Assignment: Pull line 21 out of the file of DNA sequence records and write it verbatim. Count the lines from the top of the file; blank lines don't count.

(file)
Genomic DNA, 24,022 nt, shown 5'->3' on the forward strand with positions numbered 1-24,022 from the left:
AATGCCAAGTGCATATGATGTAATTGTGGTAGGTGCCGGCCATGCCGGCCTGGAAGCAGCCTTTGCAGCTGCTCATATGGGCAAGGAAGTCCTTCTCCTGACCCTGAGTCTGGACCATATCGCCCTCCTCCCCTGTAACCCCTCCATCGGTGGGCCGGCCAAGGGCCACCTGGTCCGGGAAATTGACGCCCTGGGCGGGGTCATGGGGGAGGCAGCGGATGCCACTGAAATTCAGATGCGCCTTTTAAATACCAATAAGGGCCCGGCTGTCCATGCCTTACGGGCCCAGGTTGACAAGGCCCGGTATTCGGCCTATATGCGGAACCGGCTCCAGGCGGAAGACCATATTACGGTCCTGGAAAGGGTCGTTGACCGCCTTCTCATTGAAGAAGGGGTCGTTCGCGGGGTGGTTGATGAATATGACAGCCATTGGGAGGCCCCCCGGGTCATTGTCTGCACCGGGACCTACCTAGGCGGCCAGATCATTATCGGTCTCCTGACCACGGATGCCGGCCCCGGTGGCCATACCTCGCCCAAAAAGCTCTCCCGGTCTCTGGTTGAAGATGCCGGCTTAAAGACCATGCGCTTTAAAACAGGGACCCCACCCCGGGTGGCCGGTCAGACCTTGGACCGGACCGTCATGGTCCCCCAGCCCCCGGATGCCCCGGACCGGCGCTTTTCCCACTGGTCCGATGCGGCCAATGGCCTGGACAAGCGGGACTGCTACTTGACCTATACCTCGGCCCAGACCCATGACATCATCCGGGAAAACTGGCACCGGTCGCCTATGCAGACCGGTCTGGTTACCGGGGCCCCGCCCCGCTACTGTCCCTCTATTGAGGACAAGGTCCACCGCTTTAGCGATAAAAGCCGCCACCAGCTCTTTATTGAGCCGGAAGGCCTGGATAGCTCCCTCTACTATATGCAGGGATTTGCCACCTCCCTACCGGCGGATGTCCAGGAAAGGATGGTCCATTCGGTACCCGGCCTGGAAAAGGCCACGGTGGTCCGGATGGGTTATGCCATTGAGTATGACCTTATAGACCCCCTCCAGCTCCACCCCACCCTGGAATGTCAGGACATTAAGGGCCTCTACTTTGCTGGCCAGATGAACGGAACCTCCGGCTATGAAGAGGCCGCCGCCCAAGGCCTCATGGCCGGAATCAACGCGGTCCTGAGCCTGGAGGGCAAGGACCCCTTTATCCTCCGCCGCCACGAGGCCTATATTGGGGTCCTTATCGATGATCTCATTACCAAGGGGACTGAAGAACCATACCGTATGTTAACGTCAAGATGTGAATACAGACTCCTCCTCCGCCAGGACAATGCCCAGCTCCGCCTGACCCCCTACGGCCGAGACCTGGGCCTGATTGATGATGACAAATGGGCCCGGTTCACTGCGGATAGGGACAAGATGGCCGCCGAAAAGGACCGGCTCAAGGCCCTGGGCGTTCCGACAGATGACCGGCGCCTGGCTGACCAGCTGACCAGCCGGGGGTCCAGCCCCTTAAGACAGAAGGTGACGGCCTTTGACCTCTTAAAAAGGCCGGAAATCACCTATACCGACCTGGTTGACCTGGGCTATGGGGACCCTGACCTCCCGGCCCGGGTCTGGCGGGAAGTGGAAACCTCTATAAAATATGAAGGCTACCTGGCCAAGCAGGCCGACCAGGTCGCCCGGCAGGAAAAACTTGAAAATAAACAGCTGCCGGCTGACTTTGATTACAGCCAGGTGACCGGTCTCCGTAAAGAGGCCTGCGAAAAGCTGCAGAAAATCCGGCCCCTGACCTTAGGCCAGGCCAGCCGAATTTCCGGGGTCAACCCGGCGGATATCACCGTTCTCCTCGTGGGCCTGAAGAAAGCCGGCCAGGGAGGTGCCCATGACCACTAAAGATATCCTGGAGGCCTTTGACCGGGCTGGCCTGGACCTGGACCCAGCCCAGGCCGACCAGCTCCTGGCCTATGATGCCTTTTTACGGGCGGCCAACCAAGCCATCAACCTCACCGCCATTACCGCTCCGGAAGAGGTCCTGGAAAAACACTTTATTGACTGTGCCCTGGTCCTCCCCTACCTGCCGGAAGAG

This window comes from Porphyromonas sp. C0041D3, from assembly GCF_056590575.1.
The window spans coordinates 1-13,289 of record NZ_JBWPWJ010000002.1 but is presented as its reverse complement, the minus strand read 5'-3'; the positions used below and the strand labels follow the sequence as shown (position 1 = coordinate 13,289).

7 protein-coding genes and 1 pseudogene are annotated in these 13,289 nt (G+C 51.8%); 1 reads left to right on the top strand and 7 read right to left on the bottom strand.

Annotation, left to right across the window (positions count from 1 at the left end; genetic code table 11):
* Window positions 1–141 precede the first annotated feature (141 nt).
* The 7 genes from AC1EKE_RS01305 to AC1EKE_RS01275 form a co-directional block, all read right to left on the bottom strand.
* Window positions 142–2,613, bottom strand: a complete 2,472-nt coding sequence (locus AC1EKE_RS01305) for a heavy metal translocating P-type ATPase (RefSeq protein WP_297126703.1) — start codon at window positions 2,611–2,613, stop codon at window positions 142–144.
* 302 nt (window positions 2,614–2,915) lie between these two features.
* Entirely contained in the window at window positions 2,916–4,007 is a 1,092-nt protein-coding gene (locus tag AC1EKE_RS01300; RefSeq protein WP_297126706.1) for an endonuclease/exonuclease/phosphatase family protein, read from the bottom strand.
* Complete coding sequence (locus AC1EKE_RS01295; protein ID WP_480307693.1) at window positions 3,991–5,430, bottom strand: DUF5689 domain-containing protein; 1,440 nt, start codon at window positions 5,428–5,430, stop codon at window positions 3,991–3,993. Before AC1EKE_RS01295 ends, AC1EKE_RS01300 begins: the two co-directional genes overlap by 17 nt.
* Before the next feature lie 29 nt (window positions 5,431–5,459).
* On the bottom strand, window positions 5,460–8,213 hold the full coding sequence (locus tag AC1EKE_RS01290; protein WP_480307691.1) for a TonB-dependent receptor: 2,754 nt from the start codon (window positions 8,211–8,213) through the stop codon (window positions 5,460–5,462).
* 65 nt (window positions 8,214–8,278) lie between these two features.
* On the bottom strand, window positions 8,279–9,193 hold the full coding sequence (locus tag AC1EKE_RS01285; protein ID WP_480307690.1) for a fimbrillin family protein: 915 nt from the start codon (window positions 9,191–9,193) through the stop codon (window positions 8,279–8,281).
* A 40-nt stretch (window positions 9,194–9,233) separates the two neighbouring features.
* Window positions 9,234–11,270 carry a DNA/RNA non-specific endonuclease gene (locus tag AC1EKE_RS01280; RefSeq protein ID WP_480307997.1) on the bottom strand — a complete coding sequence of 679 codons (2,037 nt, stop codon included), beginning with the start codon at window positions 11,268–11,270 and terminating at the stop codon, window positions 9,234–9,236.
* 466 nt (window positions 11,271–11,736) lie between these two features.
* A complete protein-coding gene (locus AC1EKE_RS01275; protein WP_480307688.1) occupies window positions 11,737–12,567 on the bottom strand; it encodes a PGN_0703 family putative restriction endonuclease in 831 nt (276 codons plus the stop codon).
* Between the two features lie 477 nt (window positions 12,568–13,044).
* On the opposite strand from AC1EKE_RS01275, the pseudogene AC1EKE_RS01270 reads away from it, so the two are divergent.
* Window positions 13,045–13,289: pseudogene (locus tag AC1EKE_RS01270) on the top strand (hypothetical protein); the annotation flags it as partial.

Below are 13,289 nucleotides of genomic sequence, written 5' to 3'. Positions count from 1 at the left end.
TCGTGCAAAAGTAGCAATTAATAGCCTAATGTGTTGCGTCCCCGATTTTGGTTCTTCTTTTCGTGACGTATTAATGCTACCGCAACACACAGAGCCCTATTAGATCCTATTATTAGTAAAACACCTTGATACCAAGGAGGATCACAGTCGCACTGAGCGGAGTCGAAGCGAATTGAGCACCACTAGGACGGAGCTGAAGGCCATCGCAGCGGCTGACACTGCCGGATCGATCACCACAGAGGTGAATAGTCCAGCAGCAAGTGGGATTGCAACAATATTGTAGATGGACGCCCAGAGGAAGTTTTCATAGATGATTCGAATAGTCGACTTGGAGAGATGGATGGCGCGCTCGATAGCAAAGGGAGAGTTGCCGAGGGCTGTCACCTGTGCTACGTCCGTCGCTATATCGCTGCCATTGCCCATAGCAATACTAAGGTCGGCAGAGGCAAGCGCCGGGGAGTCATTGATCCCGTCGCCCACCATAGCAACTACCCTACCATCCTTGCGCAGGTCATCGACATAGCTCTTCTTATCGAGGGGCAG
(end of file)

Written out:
* Between the two features lie 477 nt (window positions 12,568–13,044).